From: General Acts and Resolutions Adopted by the Legislature of Florida... (1949), 545.

From: General Acts and Resolutions Adopted by the Legislature of Florida... (1949), 545.

The act empowered law enforcement officers to “impound livestock running at large,” and to fine delinquent owners the cost of caring for detained animals. If livestock were not claimed within three days of apprehension, the animals would be sold to the highest bidder. If no buyers came forward, the animals could be slaughtered and disposed of at the discretion of local authorities.

Cattle on their way to Tampa: Kissimmee (1904)

Cattle on their way to Tampa: Kissimmee (1904)

The act encouraged ranchers to build fences and contain wandering livestock. Sometimes known as the fence law, historians consider Senate Bill No. 34 the final measure in closing the open range; in particular it ended the centuries-old practices that gave rise to calling Florida cattle workers “cow hunters.”

J.H. Campbell driving cattle: Hardaway (1939)

J.H. Campbell driving cattle: Hardaway (1939)

When Senate Bill No. 34 became law, many in the Florida cattle industry already supported fence laws. From the 1920s to the early 1940s, ranchers were required to treat cattle for ticks. Outbreaks of tick fever could be devastating, and fences made the required roundups easier and less costly. Although Florida was declared tick free in September 1944, outbreaks occurred again in the late 1940s, 1957 and 1960.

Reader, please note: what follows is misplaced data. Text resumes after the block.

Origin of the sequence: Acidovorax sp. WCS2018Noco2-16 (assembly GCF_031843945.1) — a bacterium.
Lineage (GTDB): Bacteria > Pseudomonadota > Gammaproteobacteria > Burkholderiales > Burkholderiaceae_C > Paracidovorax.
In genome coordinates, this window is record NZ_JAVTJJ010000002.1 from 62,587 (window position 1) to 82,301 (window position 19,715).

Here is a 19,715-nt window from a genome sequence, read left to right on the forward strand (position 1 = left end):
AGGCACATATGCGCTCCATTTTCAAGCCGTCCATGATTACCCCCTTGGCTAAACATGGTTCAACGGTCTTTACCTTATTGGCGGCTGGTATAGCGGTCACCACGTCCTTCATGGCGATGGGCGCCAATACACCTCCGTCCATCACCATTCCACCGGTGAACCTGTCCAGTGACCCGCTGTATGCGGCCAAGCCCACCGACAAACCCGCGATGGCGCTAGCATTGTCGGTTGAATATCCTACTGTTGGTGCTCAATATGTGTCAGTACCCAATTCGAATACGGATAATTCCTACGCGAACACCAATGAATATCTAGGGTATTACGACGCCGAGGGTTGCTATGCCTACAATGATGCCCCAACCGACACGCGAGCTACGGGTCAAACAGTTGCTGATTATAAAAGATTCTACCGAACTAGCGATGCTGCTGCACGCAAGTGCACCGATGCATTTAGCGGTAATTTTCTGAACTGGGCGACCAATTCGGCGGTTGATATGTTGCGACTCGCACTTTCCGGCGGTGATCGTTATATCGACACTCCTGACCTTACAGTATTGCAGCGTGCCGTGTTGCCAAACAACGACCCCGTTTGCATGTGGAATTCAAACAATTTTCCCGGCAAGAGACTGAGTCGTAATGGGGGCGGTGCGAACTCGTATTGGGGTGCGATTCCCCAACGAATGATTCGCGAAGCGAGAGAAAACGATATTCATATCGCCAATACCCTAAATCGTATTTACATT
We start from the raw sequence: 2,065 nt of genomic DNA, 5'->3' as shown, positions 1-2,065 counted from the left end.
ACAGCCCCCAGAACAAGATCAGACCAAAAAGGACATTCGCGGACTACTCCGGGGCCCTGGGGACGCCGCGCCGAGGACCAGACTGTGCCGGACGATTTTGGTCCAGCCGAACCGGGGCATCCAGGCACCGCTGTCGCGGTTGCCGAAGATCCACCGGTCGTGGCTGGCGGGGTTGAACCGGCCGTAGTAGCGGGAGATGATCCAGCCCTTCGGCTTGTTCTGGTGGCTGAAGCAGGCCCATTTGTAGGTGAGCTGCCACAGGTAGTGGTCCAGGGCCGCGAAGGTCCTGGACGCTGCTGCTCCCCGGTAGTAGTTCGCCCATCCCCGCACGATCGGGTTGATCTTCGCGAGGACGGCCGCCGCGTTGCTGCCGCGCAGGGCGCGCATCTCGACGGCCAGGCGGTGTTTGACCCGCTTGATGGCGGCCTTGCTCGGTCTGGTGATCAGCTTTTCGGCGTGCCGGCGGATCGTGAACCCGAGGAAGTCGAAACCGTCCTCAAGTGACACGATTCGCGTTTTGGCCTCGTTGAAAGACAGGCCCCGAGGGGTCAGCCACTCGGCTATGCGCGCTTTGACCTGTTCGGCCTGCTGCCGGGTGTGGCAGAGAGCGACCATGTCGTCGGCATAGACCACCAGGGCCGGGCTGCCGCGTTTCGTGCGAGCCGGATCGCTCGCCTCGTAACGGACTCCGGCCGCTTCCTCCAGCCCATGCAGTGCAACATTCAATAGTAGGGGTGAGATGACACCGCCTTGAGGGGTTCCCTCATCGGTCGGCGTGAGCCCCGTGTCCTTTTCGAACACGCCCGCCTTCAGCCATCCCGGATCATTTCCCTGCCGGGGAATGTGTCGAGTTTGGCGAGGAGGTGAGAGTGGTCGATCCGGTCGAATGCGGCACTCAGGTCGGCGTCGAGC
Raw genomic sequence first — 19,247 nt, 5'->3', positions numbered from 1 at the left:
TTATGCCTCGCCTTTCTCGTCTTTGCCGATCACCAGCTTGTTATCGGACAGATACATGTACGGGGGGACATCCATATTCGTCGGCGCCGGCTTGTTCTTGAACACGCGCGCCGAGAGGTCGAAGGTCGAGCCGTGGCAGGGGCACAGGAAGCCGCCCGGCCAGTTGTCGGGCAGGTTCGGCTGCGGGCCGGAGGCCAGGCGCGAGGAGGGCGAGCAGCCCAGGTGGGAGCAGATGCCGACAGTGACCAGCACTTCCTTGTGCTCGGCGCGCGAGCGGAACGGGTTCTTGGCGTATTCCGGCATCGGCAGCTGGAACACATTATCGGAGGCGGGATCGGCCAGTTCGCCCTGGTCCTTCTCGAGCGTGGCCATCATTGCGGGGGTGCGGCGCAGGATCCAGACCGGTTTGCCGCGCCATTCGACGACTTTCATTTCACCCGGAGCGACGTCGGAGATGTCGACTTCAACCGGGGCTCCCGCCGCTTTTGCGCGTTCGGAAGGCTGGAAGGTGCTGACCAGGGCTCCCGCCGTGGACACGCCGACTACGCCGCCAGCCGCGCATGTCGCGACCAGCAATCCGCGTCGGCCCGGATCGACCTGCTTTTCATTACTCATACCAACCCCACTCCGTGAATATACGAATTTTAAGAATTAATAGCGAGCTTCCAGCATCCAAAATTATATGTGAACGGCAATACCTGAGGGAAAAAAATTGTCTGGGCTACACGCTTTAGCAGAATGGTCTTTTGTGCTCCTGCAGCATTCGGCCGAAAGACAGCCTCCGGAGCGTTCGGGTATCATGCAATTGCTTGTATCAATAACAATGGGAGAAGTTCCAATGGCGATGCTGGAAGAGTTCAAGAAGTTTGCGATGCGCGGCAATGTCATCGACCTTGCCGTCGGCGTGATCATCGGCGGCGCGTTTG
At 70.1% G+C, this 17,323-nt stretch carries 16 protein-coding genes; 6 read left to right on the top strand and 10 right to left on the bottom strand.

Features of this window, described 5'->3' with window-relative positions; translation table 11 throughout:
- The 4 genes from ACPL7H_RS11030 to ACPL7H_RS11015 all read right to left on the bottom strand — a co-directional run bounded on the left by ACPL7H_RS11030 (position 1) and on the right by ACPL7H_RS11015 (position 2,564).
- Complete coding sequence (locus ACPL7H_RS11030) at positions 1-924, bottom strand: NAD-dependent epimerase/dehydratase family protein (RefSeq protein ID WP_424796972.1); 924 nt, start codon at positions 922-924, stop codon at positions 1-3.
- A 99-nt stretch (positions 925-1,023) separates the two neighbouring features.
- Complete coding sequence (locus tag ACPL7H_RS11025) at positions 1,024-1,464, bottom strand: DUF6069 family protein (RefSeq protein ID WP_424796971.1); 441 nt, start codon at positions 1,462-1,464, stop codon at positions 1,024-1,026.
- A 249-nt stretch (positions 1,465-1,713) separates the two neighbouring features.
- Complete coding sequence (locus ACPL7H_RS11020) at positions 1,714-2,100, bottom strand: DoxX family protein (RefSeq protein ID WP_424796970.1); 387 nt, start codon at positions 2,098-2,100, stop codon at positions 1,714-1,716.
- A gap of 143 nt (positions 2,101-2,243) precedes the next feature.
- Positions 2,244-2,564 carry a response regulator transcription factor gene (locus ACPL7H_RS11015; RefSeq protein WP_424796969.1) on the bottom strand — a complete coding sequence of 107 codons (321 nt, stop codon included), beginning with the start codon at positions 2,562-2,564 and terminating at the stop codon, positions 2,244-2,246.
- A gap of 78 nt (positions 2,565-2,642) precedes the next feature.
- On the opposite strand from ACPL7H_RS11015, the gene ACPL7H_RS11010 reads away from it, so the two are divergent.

Tick inspection station at the Baker County line (ca. 1930)

Tick inspection station at the Baker County line (ca. 1930)

In the second half of the 20th century, the expansion of citrus cultivation, increased development, and tick scares combined to end the reign of Florida’s cow hunters. Senate Bill No. 34 symbolized the close of the Florida frontier.

Mocking Bird: Bird of Matchless Charm

Florida mockingbird and poinsettia blossoms
State bird of Florida
Young Northern Mockingbird (Mimus polyglottos): Cape Canaveral, Florida

The Mocking Bird was designated as the State Bird of the State of Florida on April 23, 1927.

Senate Concurrent Resolution No. 3 read, in part:

“WHEREAS, The Legislature of the State of Florida has thrown the arm of its protecting care around the Mocking Bird by the enactment of suitable legislation and,

WHEREAS, The melody of its music has delighted the heart of residents and visitors to Florida from the days of the rugged pioneer to the present comer, and

WHEREAS, This bird of matchless charm is found throughout our State, therefore

Be It Resolved by the Legislature of the State of Florida:

Section 1. That the Mocking Bird be and it is hereby designated as the State Bird of the State of Florida.”

 

Thanks, Mocking Bird, for 85 years of dedicated service as the state bird of Florida!

Florida Repeals Anti-Dueling Law (1832)

On February 8, 1832, Florida’s Territorial Legislature repealed an anti-dueling law. This measure effectively legalized dueling in the Florida territory. The prevalence of dueling attests to the nature of violence and elite masculinity in the antebellum south.
Placard for duel
RC02619 Placard for a duel: Tallahassee, Florida (1839)

In the above placard, William Tradewell challenged rival politician Leigh Read to a duel. Read had previously made a series of inflammatory remarks about his opponent, causing Tradewell to demand an apology. Though the two never squared-off, both men became known for repeatedly resorting to violence as a means of solving disputes.